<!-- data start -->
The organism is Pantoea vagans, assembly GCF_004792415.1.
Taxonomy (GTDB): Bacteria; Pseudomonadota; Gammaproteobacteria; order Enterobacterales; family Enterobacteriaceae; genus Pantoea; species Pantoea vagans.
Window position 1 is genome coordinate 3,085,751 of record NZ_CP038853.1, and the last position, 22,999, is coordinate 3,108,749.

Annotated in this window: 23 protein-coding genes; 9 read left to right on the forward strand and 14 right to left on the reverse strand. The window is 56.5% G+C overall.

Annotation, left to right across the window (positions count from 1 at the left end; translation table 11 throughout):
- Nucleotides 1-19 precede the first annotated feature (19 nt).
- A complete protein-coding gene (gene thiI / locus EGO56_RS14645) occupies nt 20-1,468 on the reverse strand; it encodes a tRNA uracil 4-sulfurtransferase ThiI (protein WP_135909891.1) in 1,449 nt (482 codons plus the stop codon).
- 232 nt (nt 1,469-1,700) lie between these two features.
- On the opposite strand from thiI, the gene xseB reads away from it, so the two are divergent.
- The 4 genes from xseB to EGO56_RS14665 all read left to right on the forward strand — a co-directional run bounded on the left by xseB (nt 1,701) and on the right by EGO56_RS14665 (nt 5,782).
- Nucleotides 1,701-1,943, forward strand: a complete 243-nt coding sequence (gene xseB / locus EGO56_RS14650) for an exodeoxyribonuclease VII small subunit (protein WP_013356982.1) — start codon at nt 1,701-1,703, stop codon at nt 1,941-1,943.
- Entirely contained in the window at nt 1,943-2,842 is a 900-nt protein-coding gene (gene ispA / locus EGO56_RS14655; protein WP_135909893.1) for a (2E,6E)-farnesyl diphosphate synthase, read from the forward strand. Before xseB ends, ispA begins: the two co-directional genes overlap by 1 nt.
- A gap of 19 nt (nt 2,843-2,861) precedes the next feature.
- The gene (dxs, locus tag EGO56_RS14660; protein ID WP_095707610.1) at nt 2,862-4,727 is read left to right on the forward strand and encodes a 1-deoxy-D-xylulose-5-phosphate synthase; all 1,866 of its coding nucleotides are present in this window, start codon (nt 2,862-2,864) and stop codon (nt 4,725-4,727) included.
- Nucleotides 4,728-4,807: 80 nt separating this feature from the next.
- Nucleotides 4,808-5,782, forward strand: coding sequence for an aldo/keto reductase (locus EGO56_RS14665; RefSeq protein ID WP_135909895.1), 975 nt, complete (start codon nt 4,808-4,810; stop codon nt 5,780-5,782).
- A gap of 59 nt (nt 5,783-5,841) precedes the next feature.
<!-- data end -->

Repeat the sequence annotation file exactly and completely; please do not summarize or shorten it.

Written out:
The organism is Pantoea vagans, assembly GCF_004792415.1.
Taxonomy (GTDB): Bacteria; Pseudomonadota; Gammaproteobacteria; order Enterobacterales; family Enterobacteriaceae; genus Pantoea; species Pantoea vagans.
Window position 1 is genome coordinate 3,085,751 of record NZ_CP038853.1, and the last position, 22,999, is coordinate 3,108,749.

Annotated in this window: 23 protein-coding genes; 9 read left to right on the forward strand and 14 right to left on the reverse strand. The window is 56.5% G+C overall.

Annotation, left to right across the window (positions count from 1 at the left end; translation table 11 throughout):
- Nucleotides 1-19 precede the first annotated feature (19 nt).
- A complete protein-coding gene (gene thiI / locus EGO56_RS14645) occupies nt 20-1,468 on the reverse strand; it encodes a tRNA uracil 4-sulfurtransferase ThiI (protein WP_135909891.1) in 1,449 nt (482 codons plus the stop codon).
- 232 nt (nt 1,469-1,700) lie between these two features.
- On the opposite strand from thiI, the gene xseB reads away from it, so the two are divergent.
- The 4 genes from xseB to EGO56_RS14665 all read left to right on the forward strand — a co-directional run bounded on the left by xseB (nt 1,701) and on the right by EGO56_RS14665 (nt 5,782).
- Nucleotides 1,701-1,943, forward strand: a complete 243-nt coding sequence (gene xseB / locus EGO56_RS14650) for an exodeoxyribonuclease VII small subunit (protein WP_013356982.1) — start codon at nt 1,701-1,703, stop codon at nt 1,941-1,943.
- Entirely contained in the window at nt 1,943-2,842 is a 900-nt protein-coding gene (gene ispA / locus EGO56_RS14655; protein WP_135909893.1) for a (2E,6E)-farnesyl diphosphate synthase, read from the forward strand. Before xseB ends, ispA begins: the two co-directional genes overlap by 1 nt.
- A gap of 19 nt (nt 2,843-2,861) precedes the next feature.
- The gene (dxs, locus tag EGO56_RS14660; protein ID WP_095707610.1) at nt 2,862-4,727 is read left to right on the forward strand and encodes a 1-deoxy-D-xylulose-5-phosphate synthase; all 1,866 of its coding nucleotides are present in this window, start codon (nt 2,862-2,864) and stop codon (nt 4,725-4,727) included.
- Nucleotides 4,728-4,807: 80 nt separating this feature from the next.
- Nucleotides 4,808-5,782, forward strand: coding sequence for an aldo/keto reductase (locus EGO56_RS14665; RefSeq protein ID WP_135909895.1), 975 nt, complete (start codon nt 4,808-4,810; stop codon nt 5,780-5,782).
- A gap of 59 nt (nt 5,783-5,841) precedes the next feature.